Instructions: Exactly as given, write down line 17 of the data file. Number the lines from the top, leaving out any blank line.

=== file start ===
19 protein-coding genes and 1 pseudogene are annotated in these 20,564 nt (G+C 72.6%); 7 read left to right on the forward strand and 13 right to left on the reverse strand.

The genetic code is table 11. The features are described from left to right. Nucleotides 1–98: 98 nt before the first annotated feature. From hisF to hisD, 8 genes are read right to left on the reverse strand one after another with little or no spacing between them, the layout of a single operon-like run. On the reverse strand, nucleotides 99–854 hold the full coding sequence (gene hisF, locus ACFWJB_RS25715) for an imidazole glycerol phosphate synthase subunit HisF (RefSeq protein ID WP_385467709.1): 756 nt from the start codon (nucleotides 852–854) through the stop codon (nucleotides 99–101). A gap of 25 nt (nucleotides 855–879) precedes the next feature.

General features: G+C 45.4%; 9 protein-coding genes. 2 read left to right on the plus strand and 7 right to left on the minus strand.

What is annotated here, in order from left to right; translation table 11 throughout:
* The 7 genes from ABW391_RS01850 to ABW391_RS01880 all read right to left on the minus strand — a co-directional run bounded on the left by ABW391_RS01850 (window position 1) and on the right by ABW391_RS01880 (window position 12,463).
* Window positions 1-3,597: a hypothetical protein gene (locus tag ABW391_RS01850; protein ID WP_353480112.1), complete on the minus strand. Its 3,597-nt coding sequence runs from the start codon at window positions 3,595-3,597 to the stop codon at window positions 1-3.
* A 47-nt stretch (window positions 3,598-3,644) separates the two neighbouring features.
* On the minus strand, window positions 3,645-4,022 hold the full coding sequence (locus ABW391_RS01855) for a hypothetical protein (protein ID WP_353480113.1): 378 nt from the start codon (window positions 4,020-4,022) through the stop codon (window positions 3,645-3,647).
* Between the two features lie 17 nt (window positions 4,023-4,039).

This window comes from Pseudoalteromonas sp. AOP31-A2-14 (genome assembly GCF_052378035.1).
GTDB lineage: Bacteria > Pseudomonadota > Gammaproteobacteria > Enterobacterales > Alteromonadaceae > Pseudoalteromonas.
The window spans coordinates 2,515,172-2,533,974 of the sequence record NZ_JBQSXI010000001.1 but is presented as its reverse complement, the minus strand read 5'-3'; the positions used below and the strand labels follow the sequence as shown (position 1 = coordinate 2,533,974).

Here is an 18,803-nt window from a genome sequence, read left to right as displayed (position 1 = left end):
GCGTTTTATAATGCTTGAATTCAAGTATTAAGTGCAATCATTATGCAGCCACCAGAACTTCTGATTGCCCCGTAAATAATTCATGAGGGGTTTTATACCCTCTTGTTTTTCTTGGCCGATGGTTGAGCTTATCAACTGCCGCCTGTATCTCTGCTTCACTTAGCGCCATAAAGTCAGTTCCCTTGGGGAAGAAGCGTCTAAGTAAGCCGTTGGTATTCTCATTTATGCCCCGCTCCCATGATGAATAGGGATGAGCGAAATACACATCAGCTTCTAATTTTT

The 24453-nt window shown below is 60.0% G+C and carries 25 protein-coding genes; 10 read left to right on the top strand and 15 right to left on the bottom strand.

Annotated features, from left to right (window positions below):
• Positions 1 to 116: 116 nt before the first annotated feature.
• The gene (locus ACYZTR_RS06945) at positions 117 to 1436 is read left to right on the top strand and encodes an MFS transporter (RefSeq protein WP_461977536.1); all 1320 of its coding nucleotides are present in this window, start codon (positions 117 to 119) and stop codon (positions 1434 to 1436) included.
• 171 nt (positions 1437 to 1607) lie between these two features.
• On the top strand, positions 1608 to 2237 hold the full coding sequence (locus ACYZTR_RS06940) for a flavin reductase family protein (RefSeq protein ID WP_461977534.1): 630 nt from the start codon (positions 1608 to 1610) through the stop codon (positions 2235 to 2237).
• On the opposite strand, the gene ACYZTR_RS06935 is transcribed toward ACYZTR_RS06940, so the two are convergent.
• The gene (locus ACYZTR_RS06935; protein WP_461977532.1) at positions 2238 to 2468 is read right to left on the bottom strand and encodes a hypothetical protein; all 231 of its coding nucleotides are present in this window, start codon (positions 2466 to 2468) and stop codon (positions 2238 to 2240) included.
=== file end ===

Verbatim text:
• Positions 1 to 116: 116 nt before the first annotated feature.